Here he is scoring 30 for the Austin Toros Spurs:

Finally here he is attacking Kyrie and the Cavs on Pounding The Rock.

Not a whole lot different there, right? That is a good thing. He is doing what he is comfortable doing, which is not unlike what Tony Parker did when he came into the league. Murray has a height and length advantage that Tony did /does not, and a more consistent jumper to boot.

The future of his game is going to be something like what we saw against Denver. Against the Nuggets he shot and made more threes, showed flashes of his ability to run the offense, scored on back cuts and still attacked the rim.

Looking back to pre-season, I remembered my thoughts on DM this year:

Barring some miraculous jump in production from any of the back end of the roster or an injury, DM should be getting the third PG minutes that translate to lots of playing time in blowouts and back-to-backs.

He is the athlete we gave up (George Hill) and the youth that we do not have any more (Tony Parker) at the premier position in the league. He is still learning his place in the league but his ability combined with the confidence (cockiness?) provide some of the swashbuckling swagger that Manu just does not have every night. Also, he still has Tony, Manu, and even Patty to learn from. That’s something to be hopeful of.

You can make the argument that the ‘premier position in the league’ is maybe SF. But I am literally quibbling with myself here.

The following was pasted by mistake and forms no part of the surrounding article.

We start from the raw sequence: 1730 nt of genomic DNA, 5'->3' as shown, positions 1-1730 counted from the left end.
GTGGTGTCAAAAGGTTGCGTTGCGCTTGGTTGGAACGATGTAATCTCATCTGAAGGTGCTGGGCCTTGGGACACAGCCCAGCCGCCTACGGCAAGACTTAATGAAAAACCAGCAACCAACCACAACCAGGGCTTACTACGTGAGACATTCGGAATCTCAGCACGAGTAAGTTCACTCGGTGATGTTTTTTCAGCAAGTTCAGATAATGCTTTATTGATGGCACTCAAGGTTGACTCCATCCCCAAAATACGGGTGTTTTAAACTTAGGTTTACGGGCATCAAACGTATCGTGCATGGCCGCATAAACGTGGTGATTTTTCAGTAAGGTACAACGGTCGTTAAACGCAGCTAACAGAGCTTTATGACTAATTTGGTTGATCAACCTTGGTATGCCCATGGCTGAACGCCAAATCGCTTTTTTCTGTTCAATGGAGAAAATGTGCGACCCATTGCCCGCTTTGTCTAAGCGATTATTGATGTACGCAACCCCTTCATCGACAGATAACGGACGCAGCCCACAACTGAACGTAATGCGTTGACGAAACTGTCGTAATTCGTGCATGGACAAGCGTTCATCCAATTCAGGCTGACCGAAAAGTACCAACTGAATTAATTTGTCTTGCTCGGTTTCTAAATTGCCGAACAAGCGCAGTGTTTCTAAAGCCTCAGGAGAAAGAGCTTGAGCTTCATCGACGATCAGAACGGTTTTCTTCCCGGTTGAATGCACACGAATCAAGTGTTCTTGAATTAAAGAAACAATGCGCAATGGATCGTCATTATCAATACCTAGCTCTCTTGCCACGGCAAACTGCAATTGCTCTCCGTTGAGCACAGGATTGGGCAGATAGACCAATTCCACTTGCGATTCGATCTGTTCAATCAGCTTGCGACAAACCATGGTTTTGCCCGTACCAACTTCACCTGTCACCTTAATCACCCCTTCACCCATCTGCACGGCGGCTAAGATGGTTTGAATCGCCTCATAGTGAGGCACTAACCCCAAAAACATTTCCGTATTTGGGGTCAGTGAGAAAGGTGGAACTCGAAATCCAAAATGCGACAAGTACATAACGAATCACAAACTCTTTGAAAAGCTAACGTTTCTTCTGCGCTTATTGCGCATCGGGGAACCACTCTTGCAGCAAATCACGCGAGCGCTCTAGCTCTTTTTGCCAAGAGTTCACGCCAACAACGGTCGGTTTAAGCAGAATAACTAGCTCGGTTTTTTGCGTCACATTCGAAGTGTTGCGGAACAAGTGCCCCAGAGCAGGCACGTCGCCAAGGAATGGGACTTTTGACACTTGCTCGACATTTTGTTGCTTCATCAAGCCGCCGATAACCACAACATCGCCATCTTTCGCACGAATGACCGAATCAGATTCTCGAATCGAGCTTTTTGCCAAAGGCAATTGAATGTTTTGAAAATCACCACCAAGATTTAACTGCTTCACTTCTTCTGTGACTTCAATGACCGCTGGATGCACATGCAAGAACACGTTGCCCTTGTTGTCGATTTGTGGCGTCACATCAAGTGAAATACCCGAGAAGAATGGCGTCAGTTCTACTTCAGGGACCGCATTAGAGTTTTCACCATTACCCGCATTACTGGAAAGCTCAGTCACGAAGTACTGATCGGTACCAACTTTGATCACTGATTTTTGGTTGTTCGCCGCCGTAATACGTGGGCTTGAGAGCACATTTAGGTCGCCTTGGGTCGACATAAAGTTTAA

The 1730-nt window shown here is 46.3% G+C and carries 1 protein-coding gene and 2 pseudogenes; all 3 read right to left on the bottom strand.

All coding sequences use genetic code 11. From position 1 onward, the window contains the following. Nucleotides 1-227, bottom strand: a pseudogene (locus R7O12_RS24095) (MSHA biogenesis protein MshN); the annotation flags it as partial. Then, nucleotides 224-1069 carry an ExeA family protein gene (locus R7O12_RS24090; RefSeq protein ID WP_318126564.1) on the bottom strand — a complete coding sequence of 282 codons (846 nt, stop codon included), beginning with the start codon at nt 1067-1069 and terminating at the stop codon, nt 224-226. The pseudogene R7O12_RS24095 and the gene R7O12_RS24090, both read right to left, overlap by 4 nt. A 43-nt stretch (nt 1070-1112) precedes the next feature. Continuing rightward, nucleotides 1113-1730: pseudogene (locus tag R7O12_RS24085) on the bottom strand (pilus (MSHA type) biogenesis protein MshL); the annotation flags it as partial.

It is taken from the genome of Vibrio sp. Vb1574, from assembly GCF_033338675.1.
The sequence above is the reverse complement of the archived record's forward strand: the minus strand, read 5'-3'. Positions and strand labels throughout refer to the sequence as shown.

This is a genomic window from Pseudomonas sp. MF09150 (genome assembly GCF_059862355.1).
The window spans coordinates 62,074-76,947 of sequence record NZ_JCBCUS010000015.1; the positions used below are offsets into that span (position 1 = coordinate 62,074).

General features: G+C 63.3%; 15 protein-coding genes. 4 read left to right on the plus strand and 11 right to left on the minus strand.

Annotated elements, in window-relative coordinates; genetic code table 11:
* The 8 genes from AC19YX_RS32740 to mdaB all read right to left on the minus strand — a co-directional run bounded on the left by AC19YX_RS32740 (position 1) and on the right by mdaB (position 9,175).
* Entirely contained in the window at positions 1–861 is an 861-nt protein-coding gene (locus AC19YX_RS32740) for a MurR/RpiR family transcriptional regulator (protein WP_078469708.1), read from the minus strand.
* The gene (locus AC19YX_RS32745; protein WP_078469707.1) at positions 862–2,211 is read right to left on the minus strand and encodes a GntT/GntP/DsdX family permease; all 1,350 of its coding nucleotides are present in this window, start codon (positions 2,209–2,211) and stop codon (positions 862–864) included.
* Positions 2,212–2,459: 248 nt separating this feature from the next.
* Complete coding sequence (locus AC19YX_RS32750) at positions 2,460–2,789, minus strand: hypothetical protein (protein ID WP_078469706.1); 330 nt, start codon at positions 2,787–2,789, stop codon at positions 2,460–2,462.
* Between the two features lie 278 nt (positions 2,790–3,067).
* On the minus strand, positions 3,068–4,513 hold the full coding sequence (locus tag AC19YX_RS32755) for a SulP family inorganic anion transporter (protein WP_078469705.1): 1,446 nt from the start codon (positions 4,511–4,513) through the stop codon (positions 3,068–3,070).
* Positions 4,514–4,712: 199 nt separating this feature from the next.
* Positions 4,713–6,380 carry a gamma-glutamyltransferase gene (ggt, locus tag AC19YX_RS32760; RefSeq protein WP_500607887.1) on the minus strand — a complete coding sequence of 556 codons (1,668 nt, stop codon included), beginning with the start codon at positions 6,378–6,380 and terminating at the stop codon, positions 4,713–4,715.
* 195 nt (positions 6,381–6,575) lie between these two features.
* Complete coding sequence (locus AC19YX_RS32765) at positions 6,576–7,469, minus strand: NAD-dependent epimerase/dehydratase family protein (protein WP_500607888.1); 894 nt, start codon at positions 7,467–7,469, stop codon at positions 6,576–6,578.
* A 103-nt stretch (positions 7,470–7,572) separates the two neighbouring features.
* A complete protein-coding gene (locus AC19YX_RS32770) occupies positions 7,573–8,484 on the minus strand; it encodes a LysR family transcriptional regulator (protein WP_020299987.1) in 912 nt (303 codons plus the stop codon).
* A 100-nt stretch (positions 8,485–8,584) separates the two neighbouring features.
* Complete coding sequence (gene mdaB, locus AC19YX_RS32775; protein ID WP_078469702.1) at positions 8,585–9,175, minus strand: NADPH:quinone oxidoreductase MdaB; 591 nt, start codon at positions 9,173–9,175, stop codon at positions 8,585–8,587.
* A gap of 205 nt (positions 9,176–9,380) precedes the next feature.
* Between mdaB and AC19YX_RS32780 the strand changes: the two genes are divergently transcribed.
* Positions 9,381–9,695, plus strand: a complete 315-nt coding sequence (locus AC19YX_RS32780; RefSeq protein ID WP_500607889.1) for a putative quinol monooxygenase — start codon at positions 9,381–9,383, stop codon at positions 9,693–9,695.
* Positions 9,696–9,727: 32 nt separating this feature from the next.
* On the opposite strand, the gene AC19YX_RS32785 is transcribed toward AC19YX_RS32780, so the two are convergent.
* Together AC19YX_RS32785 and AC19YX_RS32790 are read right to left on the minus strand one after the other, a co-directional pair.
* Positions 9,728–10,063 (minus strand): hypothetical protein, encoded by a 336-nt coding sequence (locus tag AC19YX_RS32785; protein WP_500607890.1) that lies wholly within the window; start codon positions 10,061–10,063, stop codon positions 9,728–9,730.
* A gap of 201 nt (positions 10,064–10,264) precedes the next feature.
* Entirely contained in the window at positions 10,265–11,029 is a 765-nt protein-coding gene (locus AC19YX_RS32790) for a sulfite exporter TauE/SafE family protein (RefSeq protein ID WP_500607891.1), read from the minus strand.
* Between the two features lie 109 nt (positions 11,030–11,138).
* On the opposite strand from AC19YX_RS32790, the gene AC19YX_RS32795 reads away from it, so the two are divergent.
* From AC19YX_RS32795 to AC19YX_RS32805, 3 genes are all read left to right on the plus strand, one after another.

The Spurs have been trying to find the next PG for a good while now. Recall that last season the team sent a 2nd round pick to Sacramento for Ray McCallum Jr. a guy that was cut late last year and is now in the D-League.

It looks like the Spurs have found the guy they were looking for.

  1. This isn’t a guarantee. I mean, Captain Jack famously was waived after refusing to give time to Kawhi Leonard, and way back Derek Anderson left to take a bunch of money at Portland, because he felt he should be a star. 

Election Week Delayed Me; Now Some Thoughts

This was a tough week to deal with. Aside from that, the Spurs had lost back-to-back at home.

Against the Rockets at home, there was another first half deficit to over come, some poor defensive rotations, and a chance to win the game at the end.

Right now we are falling into one of two camps: the first is the It’s Early And Everyone Is Hurt the other is Getting Used to All The New Guys. There is some overlap here and I am in that Venn diagram middle.

Everyone is excited about the starting lineup getting together for the first time and the real season beginning.

All that is well and good and probably true. I do not want to put a lot of stock in this transition, but it does concern me that the Spurs are not winning the games they won last year, the games they should win, and instead are giving away large early leads.